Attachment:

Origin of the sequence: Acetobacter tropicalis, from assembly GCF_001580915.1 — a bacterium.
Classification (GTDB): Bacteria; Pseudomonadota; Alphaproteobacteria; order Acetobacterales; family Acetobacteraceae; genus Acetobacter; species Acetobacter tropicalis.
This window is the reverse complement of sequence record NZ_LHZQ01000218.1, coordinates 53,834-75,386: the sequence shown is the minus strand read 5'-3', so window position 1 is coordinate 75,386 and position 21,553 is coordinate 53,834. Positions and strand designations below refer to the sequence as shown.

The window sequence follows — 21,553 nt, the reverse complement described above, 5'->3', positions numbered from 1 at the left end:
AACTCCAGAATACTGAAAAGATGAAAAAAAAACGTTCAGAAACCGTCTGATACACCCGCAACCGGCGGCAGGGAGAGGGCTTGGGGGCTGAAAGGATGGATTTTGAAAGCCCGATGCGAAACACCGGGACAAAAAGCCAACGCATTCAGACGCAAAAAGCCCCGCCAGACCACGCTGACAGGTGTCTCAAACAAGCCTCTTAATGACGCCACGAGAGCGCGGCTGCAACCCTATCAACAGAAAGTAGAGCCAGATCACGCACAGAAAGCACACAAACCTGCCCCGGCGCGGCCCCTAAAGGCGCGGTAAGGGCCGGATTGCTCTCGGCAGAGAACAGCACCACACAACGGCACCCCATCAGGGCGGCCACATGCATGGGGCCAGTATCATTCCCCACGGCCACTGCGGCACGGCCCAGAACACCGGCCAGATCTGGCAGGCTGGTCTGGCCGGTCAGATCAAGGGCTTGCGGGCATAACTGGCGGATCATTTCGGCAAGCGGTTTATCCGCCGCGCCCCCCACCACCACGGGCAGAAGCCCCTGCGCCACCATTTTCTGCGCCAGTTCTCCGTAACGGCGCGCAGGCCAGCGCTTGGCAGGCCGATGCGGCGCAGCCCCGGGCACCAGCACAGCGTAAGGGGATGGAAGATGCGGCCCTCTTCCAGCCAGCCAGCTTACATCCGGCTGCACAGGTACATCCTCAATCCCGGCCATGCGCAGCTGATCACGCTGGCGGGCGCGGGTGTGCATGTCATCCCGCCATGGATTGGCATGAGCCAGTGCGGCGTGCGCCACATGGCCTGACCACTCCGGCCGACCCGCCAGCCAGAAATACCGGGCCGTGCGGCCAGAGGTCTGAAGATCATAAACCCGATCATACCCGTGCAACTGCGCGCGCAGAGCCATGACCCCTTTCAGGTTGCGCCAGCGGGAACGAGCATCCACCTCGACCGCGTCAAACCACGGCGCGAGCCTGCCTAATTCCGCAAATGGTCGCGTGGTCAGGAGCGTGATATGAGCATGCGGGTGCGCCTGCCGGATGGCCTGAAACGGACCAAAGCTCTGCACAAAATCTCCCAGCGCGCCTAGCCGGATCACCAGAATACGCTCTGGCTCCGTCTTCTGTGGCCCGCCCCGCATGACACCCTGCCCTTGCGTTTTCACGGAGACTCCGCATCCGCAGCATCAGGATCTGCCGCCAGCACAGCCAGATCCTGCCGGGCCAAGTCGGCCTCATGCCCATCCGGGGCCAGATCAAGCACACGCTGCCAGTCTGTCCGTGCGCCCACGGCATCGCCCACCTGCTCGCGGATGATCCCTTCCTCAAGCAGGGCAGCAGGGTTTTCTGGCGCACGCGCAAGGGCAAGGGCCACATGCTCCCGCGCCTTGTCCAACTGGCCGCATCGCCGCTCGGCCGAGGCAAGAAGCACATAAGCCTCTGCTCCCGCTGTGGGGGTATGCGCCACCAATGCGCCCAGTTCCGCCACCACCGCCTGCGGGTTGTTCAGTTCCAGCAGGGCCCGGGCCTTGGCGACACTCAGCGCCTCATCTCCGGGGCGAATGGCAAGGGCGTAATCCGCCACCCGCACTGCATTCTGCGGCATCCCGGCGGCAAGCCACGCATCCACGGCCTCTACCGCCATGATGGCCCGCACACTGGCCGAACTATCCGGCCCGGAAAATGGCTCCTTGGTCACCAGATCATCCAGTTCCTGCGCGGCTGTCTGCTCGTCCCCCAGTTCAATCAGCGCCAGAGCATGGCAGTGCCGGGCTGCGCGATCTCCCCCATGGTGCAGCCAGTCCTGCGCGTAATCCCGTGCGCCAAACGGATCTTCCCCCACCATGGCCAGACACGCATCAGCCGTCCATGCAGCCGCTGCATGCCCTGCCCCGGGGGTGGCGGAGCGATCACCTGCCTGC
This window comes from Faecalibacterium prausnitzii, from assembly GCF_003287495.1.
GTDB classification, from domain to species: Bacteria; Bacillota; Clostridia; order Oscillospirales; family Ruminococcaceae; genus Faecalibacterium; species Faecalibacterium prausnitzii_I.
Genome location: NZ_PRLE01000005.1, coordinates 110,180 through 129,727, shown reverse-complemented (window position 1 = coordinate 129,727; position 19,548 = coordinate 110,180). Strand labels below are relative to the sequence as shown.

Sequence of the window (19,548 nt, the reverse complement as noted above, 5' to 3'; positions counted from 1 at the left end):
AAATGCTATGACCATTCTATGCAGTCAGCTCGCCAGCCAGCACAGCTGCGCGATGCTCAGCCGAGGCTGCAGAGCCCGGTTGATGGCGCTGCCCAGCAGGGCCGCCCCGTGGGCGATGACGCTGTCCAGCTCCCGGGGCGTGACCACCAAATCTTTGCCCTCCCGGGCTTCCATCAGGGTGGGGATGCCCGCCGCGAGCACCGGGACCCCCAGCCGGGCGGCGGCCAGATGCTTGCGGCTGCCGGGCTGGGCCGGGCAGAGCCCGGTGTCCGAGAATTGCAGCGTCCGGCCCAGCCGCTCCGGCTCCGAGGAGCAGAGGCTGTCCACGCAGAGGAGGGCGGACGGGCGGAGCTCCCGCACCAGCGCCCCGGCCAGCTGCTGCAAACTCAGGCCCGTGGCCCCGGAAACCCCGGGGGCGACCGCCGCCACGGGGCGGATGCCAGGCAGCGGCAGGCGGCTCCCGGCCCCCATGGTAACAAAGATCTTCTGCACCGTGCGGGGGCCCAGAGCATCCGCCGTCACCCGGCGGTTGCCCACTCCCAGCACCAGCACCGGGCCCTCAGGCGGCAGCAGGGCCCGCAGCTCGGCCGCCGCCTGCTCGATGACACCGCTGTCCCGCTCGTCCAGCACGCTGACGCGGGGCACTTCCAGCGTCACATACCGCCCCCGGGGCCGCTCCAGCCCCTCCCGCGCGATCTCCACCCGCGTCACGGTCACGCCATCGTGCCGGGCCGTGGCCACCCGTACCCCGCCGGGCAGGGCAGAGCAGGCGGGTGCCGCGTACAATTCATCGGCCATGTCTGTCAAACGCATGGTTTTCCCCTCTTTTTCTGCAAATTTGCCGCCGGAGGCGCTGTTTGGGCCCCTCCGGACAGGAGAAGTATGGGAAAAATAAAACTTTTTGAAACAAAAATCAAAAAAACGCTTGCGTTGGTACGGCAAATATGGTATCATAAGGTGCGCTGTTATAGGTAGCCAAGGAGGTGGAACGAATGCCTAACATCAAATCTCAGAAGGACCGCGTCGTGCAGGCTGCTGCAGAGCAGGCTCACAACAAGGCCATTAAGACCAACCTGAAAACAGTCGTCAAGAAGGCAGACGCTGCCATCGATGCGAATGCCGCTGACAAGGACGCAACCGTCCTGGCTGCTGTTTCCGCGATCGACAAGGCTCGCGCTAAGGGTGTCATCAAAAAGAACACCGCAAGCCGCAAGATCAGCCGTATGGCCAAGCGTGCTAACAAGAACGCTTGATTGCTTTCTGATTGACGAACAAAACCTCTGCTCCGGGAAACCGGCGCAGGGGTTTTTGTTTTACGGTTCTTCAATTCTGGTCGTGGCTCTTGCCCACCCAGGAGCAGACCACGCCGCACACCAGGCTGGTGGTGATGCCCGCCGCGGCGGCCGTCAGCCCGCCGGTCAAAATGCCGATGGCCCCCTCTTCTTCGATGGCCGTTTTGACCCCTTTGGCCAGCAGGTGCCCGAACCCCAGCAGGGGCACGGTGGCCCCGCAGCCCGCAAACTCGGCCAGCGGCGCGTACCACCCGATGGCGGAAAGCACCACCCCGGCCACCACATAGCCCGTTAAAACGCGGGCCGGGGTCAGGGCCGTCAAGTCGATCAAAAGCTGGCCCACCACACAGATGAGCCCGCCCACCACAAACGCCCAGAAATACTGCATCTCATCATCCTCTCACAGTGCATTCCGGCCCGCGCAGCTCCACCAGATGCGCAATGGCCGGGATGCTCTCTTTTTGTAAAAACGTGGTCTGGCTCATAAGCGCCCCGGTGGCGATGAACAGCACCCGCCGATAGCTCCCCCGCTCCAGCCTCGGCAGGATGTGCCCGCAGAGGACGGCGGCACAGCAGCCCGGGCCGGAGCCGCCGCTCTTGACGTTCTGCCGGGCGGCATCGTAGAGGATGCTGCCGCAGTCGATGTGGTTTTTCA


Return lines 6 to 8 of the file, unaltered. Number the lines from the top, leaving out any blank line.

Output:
This window comes from Faecalibacterium prausnitzii, from assembly GCF_003287495.1.
GTDB classification, from domain to species: Bacteria; Bacillota; Clostridia; order Oscillospirales; family Ruminococcaceae; genus Faecalibacterium; species Faecalibacterium prausnitzii_I.
Genome location: NZ_PRLE01000005.1, coordinates 110,180 through 129,727, shown reverse-complemented (window position 1 = coordinate 129,727; position 19,548 = coordinate 110,180). Strand labels below are relative to the sequence as shown.